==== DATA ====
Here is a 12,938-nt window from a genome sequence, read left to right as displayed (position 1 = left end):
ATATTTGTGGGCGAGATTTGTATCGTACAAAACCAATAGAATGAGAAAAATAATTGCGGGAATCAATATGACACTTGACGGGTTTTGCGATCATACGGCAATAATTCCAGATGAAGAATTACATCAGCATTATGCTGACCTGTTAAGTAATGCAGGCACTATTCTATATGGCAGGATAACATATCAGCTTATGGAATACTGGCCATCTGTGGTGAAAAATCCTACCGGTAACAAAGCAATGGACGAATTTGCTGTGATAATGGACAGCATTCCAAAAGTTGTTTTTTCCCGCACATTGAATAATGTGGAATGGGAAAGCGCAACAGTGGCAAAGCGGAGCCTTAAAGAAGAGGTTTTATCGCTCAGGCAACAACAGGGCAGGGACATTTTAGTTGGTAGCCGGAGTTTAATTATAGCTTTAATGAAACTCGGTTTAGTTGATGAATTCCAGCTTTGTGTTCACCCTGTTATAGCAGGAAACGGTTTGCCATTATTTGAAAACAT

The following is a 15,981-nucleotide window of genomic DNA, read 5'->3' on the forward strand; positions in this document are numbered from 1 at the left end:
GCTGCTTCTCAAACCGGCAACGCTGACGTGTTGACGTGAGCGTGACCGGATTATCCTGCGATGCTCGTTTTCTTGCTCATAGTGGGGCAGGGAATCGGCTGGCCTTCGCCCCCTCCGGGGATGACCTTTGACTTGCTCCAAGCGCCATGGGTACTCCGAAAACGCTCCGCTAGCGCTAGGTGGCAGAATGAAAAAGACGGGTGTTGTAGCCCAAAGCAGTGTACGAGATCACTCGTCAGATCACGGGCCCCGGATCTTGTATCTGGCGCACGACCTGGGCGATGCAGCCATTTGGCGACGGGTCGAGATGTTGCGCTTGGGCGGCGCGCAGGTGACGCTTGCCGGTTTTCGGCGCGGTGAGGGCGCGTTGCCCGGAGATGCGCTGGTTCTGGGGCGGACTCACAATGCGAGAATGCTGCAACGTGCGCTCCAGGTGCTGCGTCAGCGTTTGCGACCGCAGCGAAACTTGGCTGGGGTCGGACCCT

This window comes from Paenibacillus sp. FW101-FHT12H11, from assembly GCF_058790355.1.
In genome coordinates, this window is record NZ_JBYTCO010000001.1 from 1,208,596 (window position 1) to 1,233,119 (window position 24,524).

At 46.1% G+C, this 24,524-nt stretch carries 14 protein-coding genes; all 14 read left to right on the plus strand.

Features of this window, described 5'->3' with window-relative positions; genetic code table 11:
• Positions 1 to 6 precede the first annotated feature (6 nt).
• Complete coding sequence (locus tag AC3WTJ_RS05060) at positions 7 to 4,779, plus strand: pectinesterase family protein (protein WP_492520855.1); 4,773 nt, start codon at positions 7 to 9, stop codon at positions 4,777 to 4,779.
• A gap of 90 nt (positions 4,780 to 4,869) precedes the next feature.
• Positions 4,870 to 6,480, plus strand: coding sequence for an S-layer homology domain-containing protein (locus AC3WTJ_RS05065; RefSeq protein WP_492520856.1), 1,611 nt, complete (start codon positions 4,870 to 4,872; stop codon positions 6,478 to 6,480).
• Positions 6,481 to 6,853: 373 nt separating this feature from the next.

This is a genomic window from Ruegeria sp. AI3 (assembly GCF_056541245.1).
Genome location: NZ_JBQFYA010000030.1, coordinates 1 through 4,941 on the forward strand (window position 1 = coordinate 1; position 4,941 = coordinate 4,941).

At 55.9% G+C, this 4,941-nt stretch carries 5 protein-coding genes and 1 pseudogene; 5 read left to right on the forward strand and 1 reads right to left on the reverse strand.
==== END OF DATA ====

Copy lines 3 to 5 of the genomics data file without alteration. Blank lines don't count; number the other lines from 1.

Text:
The following is a 15,981-nucleotide window of genomic DNA, read 5'->3' on the forward strand; positions in this document are numbered from 1 at the left end:
GCTGCTTCTCAAACCGGCAACGCTGACGTGTTGACGTGAGCGTGACCGGATTATCCTGCGATGCTCGTTTTCTTGCTCATAGTGGGGCAGGGAATCGGCTGGCCTTCGCCCCCTCCGGGGATGACCTTTGACTTGCTCCAAGCGCCATGGGTACTCCGAAAACGCTCCGCTAGCGCTAGGTGGCAGAATGAAAAAGACGGGTGTTGTAGCCCAAAGCAGTGTACGAGATCACTCGTCAGATCACGGGCCCCGGATCTTGTATCTGGCGCACGACCTGGGCGATGCAGCCATTTGGCGACGGGTCGAGATGTTGCGCTTGGGCGGCGCGCAGGTGACGCTTGCCGGTTTTCGGCGCGGTGAGGGCGCGTTGCCCGGAGATGCGCTGGTTCTGGGGCGGACTCACAATGCGAGAATGCTGCAACGTGCGCTCCAGGTGCTGCGTCAGCGTTTGCGACCGCAGCGAAACTTGGCTGGGGTCGGACCCT

This window comes from Paenibacillus sp. FW101-FHT12H11, from assembly GCF_058790355.1.